With the motto “spread the love,” the foundation has spearheaded a variety of fundraisers aimed at helping families whose infants are in need of intensive care. This can include providing food, gas and hotel vouchers and other resources, as well as establishing hospital library and art projects designed for the siblings of critically ill children. With a typical annual budget of $75,000, all of the money raised goes directly to families in need.


This summer, however, the foundation has launched its most ambitious fundraiser yet — the goal of installing cameras at each of the 61 beds inside the Neonatal Intensive Care Unit (NICU) at Sutter Memorial Hospital in Sacramento. The project, dubbed “Always Together,” is expected to cost $300,000.

“When we were in the hospital with Norah, we couldn’t spend the night — we had to leave and it was hard knowing we wouldn’t see her until the next morning, and our extended families couldn’t see her at all,” said Candace Wilson. “But today, in 2018, if we are all able to FaceTime on our phones, we thought, ‘Why can’t we put a camera in a baby’s room so the family can check in on him or her?’ I started Googling around, and these do exist in other hospitals, but nothing in our area.”

Wilson added that Sutter Memorial Hospital in Sacramento was deemed the best place to launch the pilot program because the majority of critically ill babies — including those from Nevada County — are transported there.

Grass Valley resident Alissa Johnson said she remembers all too well the agony of not being able to see her baby girl after she was born seven weeks early.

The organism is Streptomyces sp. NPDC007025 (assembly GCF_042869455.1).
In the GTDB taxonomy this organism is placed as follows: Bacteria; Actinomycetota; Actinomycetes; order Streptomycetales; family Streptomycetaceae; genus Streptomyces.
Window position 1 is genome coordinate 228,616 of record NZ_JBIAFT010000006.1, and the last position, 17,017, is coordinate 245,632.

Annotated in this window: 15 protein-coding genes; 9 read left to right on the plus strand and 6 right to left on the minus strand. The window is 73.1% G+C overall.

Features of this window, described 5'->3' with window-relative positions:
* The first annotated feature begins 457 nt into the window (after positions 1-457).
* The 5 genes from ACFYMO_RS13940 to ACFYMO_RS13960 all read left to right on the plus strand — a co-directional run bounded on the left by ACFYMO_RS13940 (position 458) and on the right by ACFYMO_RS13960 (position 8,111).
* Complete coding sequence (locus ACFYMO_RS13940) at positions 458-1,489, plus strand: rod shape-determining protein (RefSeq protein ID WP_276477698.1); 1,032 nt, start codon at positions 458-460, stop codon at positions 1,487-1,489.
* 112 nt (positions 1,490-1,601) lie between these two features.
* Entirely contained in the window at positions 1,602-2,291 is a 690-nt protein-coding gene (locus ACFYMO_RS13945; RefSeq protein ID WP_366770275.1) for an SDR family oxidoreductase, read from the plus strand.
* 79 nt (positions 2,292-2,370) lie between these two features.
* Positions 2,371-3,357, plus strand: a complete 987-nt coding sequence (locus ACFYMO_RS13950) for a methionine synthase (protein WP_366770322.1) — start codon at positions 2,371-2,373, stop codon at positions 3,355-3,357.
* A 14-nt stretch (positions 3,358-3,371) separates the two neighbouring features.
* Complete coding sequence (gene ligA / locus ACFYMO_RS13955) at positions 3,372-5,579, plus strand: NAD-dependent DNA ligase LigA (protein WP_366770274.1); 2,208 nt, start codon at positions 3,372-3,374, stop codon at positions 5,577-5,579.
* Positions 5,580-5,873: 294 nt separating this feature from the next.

“I’d had a C-section, but I was desperate to see her,” she said. “I wasn’t able to hold her, but I just wanted to get to the NICU to see her. She was in a different building — it just felt so unnatural to have a baby and not be able to touch her and be with her. I had to be transported up to the NICU in a wheelchair, even though at one point I almost passed out because I was so weak. If I could have pulled up a camera and seen her, that would have made all the difference. I would have taken better care of myself and spent more time in bed.”

When babies are born in distress in hospitals that do not have neonatal intensive care units, Johnson said it’s fairly common for the baby to be transported to a facility with a NICU, while the mother stays behind, sometimes up to several days.

“Two years ago the NICU Camera Project initially was just a dream — it seemed out of reach and there was so much red tape,” said Wilson. “But then we told our story to the board at Sutter and explained how it would improve patient care. They were impressed. Now we’re essentially a pilot program and they’re considering expanding it to all nine of their regional hospitals.

“We’re thrilled that Norah’s life has impacted so many families — not just the hundreds we help each year. With the cameras, literally thousands of families will be impacted.”

To contact Staff Writer Cory Fisher, email her at